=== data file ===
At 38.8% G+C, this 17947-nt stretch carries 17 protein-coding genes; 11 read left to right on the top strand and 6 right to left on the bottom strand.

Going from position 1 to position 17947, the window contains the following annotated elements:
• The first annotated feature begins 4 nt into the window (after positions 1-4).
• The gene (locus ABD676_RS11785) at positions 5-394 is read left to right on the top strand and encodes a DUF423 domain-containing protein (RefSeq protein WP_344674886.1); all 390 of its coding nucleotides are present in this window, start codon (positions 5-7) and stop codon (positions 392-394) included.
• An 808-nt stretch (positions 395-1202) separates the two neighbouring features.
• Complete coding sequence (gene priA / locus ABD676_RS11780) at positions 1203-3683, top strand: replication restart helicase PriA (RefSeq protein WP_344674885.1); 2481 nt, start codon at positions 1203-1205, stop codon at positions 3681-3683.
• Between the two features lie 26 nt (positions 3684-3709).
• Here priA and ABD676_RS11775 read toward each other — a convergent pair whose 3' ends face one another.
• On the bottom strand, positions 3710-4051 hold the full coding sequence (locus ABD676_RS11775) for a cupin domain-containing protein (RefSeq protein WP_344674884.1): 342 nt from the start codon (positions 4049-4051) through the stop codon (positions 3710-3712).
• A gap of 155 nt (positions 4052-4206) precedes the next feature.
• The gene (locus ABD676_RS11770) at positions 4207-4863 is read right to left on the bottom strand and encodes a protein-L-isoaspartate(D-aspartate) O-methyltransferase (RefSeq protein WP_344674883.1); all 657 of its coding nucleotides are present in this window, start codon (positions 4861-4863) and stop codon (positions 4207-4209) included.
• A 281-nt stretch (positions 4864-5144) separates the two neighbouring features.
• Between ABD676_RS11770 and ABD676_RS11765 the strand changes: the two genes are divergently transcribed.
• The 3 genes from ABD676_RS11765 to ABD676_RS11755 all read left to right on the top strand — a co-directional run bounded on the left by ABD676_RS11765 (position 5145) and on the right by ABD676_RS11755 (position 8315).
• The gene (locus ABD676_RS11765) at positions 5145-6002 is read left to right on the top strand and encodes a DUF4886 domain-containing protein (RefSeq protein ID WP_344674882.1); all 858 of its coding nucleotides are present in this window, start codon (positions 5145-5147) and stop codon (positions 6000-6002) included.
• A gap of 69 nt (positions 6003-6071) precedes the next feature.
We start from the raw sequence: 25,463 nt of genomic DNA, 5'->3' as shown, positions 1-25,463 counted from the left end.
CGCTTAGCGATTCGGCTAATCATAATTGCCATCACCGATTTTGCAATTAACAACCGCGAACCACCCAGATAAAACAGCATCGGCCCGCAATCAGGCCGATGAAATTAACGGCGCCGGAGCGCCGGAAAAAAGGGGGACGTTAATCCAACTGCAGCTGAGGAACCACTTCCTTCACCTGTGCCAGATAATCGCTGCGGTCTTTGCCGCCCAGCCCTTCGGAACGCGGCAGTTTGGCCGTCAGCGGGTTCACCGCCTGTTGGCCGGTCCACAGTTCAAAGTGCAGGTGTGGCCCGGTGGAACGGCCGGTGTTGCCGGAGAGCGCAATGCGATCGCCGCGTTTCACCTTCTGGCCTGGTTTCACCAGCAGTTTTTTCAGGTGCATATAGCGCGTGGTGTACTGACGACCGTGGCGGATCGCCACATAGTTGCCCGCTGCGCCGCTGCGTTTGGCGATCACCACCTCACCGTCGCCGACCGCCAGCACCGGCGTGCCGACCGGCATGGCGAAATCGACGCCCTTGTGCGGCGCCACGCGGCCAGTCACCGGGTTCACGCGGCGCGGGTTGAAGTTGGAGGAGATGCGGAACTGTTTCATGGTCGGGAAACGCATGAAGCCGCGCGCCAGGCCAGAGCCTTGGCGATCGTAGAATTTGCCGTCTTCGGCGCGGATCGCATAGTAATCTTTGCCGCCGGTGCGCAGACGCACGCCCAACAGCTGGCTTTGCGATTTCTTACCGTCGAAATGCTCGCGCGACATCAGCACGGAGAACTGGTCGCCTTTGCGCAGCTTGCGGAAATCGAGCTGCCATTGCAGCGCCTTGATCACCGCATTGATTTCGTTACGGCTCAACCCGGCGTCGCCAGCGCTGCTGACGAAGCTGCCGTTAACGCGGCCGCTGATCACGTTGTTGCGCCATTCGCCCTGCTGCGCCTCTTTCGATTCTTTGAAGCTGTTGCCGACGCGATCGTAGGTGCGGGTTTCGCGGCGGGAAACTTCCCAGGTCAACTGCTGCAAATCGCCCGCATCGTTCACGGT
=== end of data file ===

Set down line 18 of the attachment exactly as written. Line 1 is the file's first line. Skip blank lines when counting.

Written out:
CGCTTAGCGATTCGGCTAATCATAATTGCCATCACCGATTTTGCAATTAACAACCGCGAACCACCCAGATAAAACAGCATCGGCCCGCAATCAGGCCGATGAAATTAACGGCGCCGGAGCGCCGGAAAAAAGGGGGACGTTAATCCAACTGCAGCTGAGGAACCACTTCCTTCACCTGTGCCAGATAATCGCTGCGGTCTTTGCCGCCCAGCCCTTCGGAACGCGGCAGTTTGGCCGTCAGCGGGTTCACCGCCTGTTGGCCGGTCCACAGTTCAAAGTGCAGGTGTGGCCCGGTGGAACGGCCGGTGTTGCCGGAGAGCGCAATGCGATCGCCGCGTTTCACCTTCTGGCCTGGTTTCACCAGCAGTTTTTTCAGGTGCATATAGCGCGTGGTGTACTGACGACCGTGGCGGATCGCCACATAGTTGCCCGCTGCGCCGCTGCGTTTGGCGATCACCACCTCACCGTCGCCGACCGCCAGCACCGGCGTGCCGACCGGCATGGCGAAATCGACGCCCTTGTGCGGCGCCACGCGGCCAGTCACCGGGTTCACGCGGCGCGGGTTGAAGTTGGAGGAGATGCGGAACTGTTTCATGGTCGGGAAACGCATGAAGCCGCGCGCCAGGCCAGAGCCTTGGCGATCGTAGAATTTGCCGTCTTCGGCGCGGATCGCATAGTAATCTTTGCCGCCGGTGCGCAGACGCACGCCCAACAGCTGGCTTTGCGATTTCTTACCGTCGAAATGCTCGCGCGACATCAGCACGGAGAACTGGTCGCCTTTGCGCAGCTTGCGGAAATCGAGCTGCCATTGCAGCGCCTTGATCACCGCATTGATTTCGTTACGGCTCAACCCGGCGTCGCCAGCGCTGCTGACGAAGCTGCCGTTAACGCGGCCGCTGATCACGTTGTTGCGCCATTCGCCCTGCTGCGCCTCTTTCGATTCTTTGAAGCTGTTGCCGACGCGATCGTAGGTGCGGGTTTCGCGGCGGGAAACTTCCCAGGTCAACTGCTGCAAATCGCCCGCATCGTTCACGGT